Quaternion library for Python
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README.md

Pyternion

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Introduction

A quaternion is, informally, a group of four numbers. Each represents the magnitude of a vector in "hypercomplex" space. Just imagine that instead of one imaginary number (i), there are three (i, j, and k), each of which when squared equals -1.

So one component of a quaternion represents the quaternion's "real" component, and the other three represent its components in the i, j, and k directions.

Quaternions are used a lot in 3D applications (to represent rotations), as well as hardcore math areas. This library attempts to be more of a piece of code that you'd read to understand the math of Quaternions, rather than something super performant. So, it tries to be very Pythonic, sometimes perhaps at the expense of speed.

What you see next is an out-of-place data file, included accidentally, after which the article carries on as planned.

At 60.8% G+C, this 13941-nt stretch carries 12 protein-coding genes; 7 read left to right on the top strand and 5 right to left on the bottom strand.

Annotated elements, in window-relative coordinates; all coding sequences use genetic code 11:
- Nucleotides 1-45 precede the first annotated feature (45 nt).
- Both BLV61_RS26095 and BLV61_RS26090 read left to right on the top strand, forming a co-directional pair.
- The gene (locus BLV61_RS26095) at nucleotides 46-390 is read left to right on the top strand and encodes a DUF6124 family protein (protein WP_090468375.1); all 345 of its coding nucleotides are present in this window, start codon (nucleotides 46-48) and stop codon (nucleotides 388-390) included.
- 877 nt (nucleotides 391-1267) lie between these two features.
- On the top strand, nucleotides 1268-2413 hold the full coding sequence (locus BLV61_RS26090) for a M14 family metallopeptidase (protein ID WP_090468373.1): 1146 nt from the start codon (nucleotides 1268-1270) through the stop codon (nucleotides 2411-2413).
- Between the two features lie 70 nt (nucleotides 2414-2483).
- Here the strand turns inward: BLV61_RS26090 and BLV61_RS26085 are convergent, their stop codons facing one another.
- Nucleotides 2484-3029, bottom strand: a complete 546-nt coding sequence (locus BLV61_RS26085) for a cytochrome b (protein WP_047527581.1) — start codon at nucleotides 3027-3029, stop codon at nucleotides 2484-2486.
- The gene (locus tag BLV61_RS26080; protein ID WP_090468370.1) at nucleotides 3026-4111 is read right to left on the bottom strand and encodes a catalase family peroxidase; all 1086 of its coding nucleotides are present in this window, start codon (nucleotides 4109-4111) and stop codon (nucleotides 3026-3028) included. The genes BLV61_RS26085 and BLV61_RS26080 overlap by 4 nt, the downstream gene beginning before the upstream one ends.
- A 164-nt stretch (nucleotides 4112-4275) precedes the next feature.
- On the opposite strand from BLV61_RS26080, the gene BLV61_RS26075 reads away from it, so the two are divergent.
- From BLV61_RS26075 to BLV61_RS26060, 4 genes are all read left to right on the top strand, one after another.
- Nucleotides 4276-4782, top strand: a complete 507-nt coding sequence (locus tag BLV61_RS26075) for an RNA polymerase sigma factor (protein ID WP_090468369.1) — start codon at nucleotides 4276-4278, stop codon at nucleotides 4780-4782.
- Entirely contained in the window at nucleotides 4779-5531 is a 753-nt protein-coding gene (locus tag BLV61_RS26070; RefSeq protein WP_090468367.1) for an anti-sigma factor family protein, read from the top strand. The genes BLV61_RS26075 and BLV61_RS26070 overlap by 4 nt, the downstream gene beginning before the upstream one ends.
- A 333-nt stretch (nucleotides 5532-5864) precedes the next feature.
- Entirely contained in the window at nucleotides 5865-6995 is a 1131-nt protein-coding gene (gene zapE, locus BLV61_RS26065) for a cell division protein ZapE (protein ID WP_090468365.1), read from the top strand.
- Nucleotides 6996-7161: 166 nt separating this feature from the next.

Usage

You can construct a quaternion like so:

>>> from pyternion import Quaternion
>>> q = Quaternion(3,3,2,5)
>>> q
3+3i+2j+5k

Addition and subtraction are handled in the usual way

>>> q
3+3i+2j+5k
>>> q-q
0+0i+0j+0k
>>> q+q
6+6i+4j+10k

More to come later about multiplication, particularly between two quaternions.

Running tests

You'll need nose (pip install nose), but after that, simply run:

nosetests